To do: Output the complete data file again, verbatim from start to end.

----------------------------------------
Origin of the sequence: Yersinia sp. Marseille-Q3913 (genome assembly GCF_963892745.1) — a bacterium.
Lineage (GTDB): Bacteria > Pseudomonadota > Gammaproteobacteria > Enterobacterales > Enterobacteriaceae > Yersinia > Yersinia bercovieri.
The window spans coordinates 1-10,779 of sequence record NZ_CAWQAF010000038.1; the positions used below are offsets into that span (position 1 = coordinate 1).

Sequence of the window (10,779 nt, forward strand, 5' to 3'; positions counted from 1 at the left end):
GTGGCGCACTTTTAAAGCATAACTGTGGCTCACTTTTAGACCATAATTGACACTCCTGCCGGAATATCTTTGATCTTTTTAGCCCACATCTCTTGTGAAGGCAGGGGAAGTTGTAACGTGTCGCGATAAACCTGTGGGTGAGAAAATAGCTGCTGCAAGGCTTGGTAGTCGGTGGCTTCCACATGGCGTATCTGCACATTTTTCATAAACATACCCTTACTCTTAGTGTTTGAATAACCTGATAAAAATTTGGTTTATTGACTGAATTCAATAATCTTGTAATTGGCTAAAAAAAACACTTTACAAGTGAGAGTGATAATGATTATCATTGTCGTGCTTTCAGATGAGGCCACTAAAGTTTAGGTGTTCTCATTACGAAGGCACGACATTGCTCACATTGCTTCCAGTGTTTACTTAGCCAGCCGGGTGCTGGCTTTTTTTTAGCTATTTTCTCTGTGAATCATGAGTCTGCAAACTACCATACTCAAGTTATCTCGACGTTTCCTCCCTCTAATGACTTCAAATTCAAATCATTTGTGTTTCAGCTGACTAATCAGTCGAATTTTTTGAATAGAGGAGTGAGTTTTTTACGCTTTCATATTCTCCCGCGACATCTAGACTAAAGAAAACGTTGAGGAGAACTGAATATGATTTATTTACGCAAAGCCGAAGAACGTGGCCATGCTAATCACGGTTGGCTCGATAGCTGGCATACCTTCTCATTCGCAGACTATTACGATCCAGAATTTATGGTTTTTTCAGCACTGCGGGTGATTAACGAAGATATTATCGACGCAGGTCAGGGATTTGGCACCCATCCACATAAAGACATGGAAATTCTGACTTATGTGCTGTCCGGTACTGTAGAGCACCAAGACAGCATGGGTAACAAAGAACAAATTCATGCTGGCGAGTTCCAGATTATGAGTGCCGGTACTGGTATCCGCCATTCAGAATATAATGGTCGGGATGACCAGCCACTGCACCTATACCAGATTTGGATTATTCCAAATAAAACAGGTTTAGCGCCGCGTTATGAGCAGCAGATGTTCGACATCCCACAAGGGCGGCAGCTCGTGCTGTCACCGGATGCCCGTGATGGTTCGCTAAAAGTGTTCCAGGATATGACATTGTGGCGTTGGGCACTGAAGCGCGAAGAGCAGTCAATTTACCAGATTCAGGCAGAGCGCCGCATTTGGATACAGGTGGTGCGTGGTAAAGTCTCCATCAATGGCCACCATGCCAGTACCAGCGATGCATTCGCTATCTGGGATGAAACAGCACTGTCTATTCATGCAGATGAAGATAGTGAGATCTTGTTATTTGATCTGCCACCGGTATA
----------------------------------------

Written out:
Origin of the sequence: Yersinia sp. Marseille-Q3913 (genome assembly GCF_963892745.1) — a bacterium.
Lineage (GTDB): Bacteria > Pseudomonadota > Gammaproteobacteria > Enterobacterales > Enterobacteriaceae > Yersinia > Yersinia bercovieri.
The window spans coordinates 1-10,779 of sequence record NZ_CAWQAF010000038.1; the positions used below are offsets into that span (position 1 = coordinate 1).

Sequence of the window (10,779 nt, forward strand, 5' to 3'; positions counted from 1 at the left end):
GTGGCGCACTTTTAAAGCATAACTGTGGCTCACTTTTAGACCATAATTGACACTCCTGCCGGAATATCTTTGATCTTTTTAGCCCACATCTCTTGTGAAGGCAGGGGAAGTTGTAACGTGTCGCGATAAACCTGTGGGTGAGAAAATAGCTGCTGCAAGGCTTGGTAGTCGGTGGCTTCCACATGGCGTATCTGCACATTTTTCATAAACATACCCTTACTCTTAGTGTTTGAATAACCTGATAAAAATTTGGTTTATTGACTGAATTCAATAATCTTGTAATTGGCTAAAAAAAACACTTTACAAGTGAGAGTGATAATGATTATCATTGTCGTGCTTTCAGATGAGGCCACTAAAGTTTAGGTGTTCTCATTACGAAGGCACGACATTGCTCACATTGCTTCCAGTGTTTACTTAGCCAGCCGGGTGCTGGCTTTTTTTTAGCTATTTTCTCTGTGAATCATGAGTCTGCAAACTACCATACTCAAGTTATCTCGACGTTTCCTCCCTCTAATGACTTCAAATTCAAATCATTTGTGTTTCAGCTGACTAATCAGTCGAATTTTTTGAATAGAGGAGTGAGTTTTTTACGCTTTCATATTCTCCCGCGACATCTAGACTAAAGAAAACGTTGAGGAGAACTGAATATGATTTATTTACGCAAAGCCGAAGAACGTGGCCATGCTAATCACGGTTGGCTCGATAGCTGGCATACCTTCTCATTCGCAGACTATTACGATCCAGAATTTATGGTTTTTTCAGCACTGCGGGTGATTAACGAAGATATTATCGACGCAGGTCAGGGATTTGGCACCCATCCACATAAAGACATGGAAATTCTGACTTATGTGCTGTCCGGTACTGTAGAGCACCAAGACAGCATGGGTAACAAAGAACAAATTCATGCTGGCGAGTTCCAGATTATGAGTGCCGGTACTGGTATCCGCCATTCAGAATATAATGGTCGGGATGACCAGCCACTGCACCTATACCAGATTTGGATTATTCCAAATAAAACAGGTTTAGCGCCGCGTTATGAGCAGCAGATGTTCGACATCCCACAAGGGCGGCAGCTCGTGCTGTCACCGGATGCCCGTGATGGTTCGCTAAAAGTGTTCCAGGATATGACATTGTGGCGTTGGGCACTGAAGCGCGAAGAGCAGTCAATTTACCAGATTCAGGCAGAGCGCCGCATTTGGATACAGGTGGTGCGTGGTAAAGTCTCCATCAATGGCCACCATGCCAGTACCAGCGATGCATTCGCTATCTGGGATGAAACAGCACTGTCTATTCATGCAGATGAAGATAGTGAGATCTTGTTATTTGATCTGCCACCGGTATA